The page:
Although rare, the extreme nature of Locked-in Syndrome makes it one of the most terrifying effects of a traumatic brain injury (TBI). Patients with Locked-in Syndrome are conscious and able to think, but paralysis of voluntary muscle control leaves them effectively “locked in” their own body. Patients maintain control of their eyes and are sometimes able to communicate via blinking and eye movements. Patients with Total Locked-in Syndrome are not able to control their eyes.
While locked-in syndrome can be the result of a TBI, it can also be caused by a stroke, overdose of medication or neurological disease. In all cases, the cause is damage to a part of the brain called the pons. The pons is located on the brain stem and links the cerebrum, cerebellum and medulla. Damaging this link removes voluntary muscle control because these signals – to raise your hand, for example – come directly from your brain. Although the patient can breathe, the inability to control their vocal chords prevents them from speaking. Vital functions, such as a heartbeat and the breath, are maintained via the spinal cord and do not require signals from the brain. The syndrome differs from a persistent vegetative state because of the location of the damage. In locked-in syndrome patients, the upper areas of the brain are functional but are damaged in patients suffering in a persistent vegetative state.
Unfortunately, a cure has not yet been discovered for locked-in syndrome, and patients are not known to regain voluntary motor function on their own. However, some basic treatments exist and research is ongoing into more advanced options. Neuromuscular electrical stimulation (NMES) is fairly basic but can help some sufferers regain limited muscle control. Electrodes are placed on the skin near the muscle to be affected. Electrical impulses are sent, mimicking the signal from the brain and causing the muscle to contract or relax.
A Dasher computer is another assistive device used by people with any ailment that makes computer keyboards impractical or impossible to use, including locked-in syndrome. The computer can be configured to convert the eye movements of a person with locked-in syndrome into words, greatly aiding communication.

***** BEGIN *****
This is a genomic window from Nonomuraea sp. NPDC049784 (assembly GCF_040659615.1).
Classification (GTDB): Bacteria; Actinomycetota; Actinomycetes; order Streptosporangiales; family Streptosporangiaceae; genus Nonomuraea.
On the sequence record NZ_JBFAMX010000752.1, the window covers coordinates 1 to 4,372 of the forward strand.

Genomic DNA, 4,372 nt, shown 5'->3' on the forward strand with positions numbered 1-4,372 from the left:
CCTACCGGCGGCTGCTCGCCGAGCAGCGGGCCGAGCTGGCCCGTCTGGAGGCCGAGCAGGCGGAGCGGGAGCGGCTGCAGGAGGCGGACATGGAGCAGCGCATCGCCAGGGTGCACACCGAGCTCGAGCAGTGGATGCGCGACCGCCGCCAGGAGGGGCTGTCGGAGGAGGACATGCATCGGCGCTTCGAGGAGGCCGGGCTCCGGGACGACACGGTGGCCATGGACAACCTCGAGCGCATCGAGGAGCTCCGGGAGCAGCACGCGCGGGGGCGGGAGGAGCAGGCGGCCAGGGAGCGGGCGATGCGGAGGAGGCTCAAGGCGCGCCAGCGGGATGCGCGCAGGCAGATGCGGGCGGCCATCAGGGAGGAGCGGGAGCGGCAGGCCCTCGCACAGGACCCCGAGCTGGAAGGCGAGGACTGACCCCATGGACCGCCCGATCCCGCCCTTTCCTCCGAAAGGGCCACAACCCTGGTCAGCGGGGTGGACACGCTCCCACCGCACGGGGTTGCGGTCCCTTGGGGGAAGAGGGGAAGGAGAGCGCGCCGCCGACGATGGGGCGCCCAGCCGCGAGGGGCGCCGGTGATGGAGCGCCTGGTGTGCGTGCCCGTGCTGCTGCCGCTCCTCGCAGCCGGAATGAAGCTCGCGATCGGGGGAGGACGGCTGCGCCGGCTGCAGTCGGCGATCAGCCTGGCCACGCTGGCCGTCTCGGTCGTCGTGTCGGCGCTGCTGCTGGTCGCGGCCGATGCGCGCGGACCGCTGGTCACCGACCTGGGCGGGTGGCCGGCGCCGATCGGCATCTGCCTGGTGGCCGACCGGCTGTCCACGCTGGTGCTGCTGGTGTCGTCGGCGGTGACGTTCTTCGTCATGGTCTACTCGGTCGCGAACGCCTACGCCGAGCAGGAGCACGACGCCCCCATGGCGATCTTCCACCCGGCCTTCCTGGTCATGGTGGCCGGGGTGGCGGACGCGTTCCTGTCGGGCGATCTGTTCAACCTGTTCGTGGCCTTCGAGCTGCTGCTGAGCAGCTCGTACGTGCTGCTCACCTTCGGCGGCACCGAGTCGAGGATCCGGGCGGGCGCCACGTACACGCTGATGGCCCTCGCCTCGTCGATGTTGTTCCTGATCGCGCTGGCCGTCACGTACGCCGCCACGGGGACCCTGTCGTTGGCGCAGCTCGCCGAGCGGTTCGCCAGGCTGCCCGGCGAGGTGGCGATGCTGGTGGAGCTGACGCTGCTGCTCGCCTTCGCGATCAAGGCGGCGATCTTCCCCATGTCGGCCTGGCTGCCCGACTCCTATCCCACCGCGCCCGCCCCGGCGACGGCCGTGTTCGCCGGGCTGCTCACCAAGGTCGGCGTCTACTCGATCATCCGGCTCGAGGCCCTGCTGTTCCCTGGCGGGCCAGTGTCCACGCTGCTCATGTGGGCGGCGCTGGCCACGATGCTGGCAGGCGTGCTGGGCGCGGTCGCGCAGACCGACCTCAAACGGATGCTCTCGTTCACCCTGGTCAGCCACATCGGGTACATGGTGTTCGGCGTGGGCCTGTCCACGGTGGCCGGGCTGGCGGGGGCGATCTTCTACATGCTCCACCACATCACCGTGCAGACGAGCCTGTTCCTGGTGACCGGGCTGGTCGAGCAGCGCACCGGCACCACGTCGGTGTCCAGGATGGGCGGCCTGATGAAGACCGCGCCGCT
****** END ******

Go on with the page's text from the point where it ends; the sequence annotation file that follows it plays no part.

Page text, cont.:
In 2010, a team of Israeli scientists developed a computer program that can translate a patient’s sniffing into action. By wearing a device that looks like oxygen tubes used in a hospital, specific patterns of sniffing can send signals to a computer. The computer can translate the patterns into an email or allows the patient control of a wheel chair. Two short sniffs outward could be set to send a wheelchair forward, while two short inhales would mean stop. Or a short exhale followed by two short inhales may mean “turn right.” The same sniff-pattern concept would be used to type messages and emails. While the technology is still being studied, it shows signs of promise. Additionally, it solves the problem suffered by those with total locked-in syndrome who are unable to use a Dasher computer via eye movements.
If you have suffered a TBI or medical treatment that led to locked-in syndrome, the financial and emotional costs can be astronomical. Contact us to see if you may be entitled to compensation. Our attorneys specialize in cases related to the brain and neurological issues and offer a free consultation to help you determine the best course of action.